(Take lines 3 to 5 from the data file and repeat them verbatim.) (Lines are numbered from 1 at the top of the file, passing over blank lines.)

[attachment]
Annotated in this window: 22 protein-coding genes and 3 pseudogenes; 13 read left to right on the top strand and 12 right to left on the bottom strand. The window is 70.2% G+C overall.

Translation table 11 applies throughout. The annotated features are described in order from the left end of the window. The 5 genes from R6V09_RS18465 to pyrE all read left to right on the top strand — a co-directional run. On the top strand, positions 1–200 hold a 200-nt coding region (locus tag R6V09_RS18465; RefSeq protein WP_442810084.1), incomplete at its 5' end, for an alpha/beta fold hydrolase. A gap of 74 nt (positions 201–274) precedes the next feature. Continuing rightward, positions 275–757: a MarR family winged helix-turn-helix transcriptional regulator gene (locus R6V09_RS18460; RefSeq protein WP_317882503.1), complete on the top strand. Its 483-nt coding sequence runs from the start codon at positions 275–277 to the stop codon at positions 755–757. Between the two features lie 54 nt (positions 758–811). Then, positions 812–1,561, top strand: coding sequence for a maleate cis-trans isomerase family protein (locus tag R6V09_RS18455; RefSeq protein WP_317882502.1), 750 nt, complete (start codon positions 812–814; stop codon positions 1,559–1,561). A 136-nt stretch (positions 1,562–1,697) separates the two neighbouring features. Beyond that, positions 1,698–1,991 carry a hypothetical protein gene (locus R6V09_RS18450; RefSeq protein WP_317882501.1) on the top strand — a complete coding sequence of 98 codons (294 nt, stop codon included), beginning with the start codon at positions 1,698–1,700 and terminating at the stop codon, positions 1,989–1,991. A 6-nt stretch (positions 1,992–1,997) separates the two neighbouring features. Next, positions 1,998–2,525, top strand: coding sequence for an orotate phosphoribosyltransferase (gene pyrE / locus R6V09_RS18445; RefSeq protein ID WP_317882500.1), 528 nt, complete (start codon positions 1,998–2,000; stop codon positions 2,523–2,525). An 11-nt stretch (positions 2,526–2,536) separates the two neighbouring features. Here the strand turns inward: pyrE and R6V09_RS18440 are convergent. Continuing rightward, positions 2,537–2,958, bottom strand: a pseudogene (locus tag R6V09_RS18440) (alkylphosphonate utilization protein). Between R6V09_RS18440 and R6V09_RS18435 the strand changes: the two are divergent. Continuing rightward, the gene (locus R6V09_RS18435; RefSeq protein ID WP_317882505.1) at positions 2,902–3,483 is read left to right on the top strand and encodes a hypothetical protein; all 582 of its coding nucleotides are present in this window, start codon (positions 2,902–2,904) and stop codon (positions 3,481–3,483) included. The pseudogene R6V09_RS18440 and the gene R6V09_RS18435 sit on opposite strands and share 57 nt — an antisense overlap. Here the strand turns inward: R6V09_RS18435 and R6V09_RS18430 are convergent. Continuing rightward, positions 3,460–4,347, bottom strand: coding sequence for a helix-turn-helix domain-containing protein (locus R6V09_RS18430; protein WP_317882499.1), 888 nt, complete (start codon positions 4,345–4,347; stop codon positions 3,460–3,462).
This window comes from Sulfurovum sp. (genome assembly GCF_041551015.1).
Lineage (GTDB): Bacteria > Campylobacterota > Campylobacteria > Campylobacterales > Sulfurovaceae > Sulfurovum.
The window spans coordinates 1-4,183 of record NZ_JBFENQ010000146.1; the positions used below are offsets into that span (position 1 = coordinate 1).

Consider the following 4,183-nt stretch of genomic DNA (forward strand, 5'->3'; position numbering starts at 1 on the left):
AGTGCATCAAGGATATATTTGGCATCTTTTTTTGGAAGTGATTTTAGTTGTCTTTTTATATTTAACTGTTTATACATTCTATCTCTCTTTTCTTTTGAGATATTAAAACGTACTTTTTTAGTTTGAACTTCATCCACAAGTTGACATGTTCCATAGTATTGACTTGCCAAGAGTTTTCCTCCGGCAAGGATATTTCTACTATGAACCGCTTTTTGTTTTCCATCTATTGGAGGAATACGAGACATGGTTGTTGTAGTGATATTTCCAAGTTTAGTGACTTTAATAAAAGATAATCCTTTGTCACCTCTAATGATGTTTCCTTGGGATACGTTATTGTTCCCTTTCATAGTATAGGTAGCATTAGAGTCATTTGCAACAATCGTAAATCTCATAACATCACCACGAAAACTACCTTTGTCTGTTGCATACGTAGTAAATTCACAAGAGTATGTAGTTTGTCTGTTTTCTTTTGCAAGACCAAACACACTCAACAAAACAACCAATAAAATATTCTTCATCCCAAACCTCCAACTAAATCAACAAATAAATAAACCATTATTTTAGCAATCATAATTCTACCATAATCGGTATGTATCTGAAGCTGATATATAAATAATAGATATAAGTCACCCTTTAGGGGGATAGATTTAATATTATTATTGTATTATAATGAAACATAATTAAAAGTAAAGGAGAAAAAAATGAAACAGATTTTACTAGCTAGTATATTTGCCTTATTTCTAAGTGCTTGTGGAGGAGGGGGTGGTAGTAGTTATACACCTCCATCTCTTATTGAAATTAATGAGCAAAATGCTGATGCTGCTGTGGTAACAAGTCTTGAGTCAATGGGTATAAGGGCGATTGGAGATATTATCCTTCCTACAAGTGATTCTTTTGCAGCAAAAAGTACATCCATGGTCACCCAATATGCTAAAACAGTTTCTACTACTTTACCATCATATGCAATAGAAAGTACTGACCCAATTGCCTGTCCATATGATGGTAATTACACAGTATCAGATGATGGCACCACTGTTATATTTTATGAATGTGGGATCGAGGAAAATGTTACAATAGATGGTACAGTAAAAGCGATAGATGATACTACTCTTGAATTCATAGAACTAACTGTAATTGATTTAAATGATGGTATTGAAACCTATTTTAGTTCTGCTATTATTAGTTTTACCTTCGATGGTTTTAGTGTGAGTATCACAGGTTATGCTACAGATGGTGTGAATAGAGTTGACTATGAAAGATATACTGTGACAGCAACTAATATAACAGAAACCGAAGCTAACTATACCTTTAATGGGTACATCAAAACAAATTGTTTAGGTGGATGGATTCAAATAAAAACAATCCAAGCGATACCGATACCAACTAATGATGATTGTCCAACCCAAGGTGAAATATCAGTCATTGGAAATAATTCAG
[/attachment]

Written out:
This window comes from Sulfurovum sp. (genome assembly GCF_041551015.1).
Lineage (GTDB): Bacteria > Campylobacterota > Campylobacteria > Campylobacterales > Sulfurovaceae > Sulfurovum.
The window spans coordinates 1-4,183 of record NZ_JBFENQ010000146.1; the positions used below are offsets into that span (position 1 = coordinate 1).